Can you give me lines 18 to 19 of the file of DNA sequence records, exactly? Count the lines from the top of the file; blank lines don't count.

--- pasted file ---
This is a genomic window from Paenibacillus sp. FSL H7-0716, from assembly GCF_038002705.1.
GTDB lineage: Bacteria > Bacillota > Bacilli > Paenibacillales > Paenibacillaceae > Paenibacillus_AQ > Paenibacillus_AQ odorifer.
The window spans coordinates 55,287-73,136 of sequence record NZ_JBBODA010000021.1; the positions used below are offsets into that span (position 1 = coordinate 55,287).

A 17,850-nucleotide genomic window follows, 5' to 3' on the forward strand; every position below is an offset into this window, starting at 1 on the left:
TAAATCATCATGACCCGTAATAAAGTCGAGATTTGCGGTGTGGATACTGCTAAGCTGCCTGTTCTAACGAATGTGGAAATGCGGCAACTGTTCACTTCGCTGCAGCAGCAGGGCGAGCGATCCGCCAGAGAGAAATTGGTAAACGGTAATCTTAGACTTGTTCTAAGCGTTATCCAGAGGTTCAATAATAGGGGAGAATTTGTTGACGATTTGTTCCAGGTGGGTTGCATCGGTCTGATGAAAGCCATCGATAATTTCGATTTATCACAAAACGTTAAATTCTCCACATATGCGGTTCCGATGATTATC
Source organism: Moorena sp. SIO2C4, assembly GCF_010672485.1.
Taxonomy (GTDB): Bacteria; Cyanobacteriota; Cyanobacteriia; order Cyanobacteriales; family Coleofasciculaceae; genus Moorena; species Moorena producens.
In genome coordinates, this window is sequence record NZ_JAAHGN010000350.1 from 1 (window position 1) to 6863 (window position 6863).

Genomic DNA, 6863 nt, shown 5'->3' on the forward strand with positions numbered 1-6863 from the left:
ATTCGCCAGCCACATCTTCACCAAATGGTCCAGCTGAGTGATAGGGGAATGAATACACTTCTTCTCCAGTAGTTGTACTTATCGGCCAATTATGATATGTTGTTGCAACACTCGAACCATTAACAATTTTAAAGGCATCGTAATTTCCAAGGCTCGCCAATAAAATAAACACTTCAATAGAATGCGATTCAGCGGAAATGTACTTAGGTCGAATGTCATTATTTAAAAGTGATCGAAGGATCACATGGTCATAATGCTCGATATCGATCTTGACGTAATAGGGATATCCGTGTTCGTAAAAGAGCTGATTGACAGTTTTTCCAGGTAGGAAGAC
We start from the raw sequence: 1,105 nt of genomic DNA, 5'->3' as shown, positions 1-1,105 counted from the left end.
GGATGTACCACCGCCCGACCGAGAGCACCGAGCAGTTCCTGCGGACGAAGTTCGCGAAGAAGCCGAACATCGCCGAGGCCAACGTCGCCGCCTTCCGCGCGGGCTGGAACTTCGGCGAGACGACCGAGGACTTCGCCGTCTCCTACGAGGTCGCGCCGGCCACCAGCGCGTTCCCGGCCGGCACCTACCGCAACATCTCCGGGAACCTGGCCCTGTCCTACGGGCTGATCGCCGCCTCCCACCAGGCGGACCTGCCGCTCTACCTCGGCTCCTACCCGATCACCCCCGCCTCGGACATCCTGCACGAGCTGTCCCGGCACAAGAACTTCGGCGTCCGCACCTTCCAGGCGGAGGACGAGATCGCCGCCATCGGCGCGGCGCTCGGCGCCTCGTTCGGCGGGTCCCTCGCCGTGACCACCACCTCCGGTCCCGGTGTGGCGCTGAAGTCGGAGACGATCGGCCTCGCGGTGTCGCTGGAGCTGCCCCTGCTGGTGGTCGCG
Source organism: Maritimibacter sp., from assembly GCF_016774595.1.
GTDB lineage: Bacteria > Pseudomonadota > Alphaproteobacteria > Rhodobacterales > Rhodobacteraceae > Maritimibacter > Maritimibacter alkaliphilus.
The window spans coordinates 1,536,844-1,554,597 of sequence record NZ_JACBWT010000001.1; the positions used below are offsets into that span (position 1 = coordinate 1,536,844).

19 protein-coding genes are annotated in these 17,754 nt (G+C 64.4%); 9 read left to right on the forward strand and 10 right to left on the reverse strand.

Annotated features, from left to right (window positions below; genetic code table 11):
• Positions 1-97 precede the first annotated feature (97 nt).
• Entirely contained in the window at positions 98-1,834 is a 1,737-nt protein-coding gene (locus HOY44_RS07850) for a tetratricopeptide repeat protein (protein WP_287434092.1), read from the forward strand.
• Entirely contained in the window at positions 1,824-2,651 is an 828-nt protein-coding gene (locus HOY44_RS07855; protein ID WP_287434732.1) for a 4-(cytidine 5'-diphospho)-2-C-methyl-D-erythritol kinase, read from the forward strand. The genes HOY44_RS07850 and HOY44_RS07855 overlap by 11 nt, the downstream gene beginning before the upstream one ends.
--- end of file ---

• Positions 1-97 precede the first annotated feature (97 nt).
• Entirely contained in the window at positions 98-1,834 is a 1,737-nt protein-coding gene (locus HOY44_RS07850) for a tetratricopeptide repeat protein (protein WP_287434092.1), read from the forward strand.